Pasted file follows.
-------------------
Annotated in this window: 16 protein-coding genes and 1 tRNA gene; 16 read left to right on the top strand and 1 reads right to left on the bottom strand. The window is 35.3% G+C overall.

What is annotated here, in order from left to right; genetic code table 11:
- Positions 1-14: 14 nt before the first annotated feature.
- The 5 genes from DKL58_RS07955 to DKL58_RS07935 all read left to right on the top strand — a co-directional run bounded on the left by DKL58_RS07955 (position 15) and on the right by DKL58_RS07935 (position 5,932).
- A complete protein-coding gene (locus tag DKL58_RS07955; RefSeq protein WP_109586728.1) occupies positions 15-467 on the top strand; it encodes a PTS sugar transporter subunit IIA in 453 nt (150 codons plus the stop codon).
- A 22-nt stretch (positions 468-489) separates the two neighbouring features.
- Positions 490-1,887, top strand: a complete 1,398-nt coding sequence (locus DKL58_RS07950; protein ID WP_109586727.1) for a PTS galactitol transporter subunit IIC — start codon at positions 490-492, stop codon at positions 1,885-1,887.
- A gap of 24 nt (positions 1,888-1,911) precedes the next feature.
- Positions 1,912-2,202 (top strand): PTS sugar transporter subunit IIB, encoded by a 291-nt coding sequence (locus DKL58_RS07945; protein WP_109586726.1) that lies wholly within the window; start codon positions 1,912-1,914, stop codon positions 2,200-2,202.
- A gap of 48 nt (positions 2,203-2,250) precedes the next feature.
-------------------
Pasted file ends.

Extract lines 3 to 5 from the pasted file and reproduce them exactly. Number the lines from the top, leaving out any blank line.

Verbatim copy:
- Positions 1-14: 14 nt before the first annotated feature.
- The 5 genes from DKL58_RS07955 to DKL58_RS07935 all read left to right on the top strand — a co-directional run bounded on the left by DKL58_RS07955 (position 15) and on the right by DKL58_RS07935 (position 5,932).
- A complete protein-coding gene (locus tag DKL58_RS07955; RefSeq protein WP_109586728.1) occupies positions 15-467 on the top strand; it encodes a PTS sugar transporter subunit IIA in 453 nt (150 codons plus the stop codon).